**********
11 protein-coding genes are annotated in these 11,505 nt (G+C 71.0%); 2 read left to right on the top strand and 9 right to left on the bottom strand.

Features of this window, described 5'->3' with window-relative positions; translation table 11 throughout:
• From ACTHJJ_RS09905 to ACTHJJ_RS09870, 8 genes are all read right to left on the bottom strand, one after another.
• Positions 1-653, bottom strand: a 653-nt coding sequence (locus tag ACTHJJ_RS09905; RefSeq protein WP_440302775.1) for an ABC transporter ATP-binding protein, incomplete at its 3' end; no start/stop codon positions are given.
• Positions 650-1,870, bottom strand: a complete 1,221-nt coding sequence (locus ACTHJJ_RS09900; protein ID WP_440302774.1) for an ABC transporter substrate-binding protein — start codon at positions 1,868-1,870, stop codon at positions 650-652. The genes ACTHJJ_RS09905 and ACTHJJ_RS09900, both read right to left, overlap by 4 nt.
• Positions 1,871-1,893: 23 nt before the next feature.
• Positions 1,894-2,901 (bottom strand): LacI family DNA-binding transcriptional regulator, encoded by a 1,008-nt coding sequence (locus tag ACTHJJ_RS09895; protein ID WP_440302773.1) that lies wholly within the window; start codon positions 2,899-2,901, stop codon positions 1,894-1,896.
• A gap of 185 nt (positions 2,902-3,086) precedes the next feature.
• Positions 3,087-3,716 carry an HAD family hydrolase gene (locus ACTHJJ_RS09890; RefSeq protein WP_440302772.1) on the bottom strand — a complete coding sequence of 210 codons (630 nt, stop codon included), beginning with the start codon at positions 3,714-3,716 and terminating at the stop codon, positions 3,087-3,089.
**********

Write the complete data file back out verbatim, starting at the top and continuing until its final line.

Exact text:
11 protein-coding genes are annotated in these 11,505 nt (G+C 71.0%); 2 read left to right on the top strand and 9 right to left on the bottom strand.

Features of this window, described 5'->3' with window-relative positions; translation table 11 throughout:
• From ACTHJJ_RS09905 to ACTHJJ_RS09870, 8 genes are all read right to left on the bottom strand, one after another.
• Positions 1-653, bottom strand: a 653-nt coding sequence (locus tag ACTHJJ_RS09905; RefSeq protein WP_440302775.1) for an ABC transporter ATP-binding protein, incomplete at its 3' end; no start/stop codon positions are given.
• Positions 650-1,870, bottom strand: a complete 1,221-nt coding sequence (locus ACTHJJ_RS09900; protein ID WP_440302774.1) for an ABC transporter substrate-binding protein — start codon at positions 1,868-1,870, stop codon at positions 650-652. The genes ACTHJJ_RS09905 and ACTHJJ_RS09900, both read right to left, overlap by 4 nt.
• Positions 1,871-1,893: 23 nt before the next feature.
• Positions 1,894-2,901 (bottom strand): LacI family DNA-binding transcriptional regulator, encoded by a 1,008-nt coding sequence (locus tag ACTHJJ_RS09895; protein ID WP_440302773.1) that lies wholly within the window; start codon positions 2,899-2,901, stop codon positions 1,894-1,896.
• A gap of 185 nt (positions 2,902-3,086) precedes the next feature.
• Positions 3,087-3,716 carry an HAD family hydrolase gene (locus ACTHJJ_RS09890; RefSeq protein WP_440302772.1) on the bottom strand — a complete coding sequence of 210 codons (630 nt, stop codon included), beginning with the start codon at positions 3,714-3,716 and terminating at the stop codon, positions 3,087-3,089.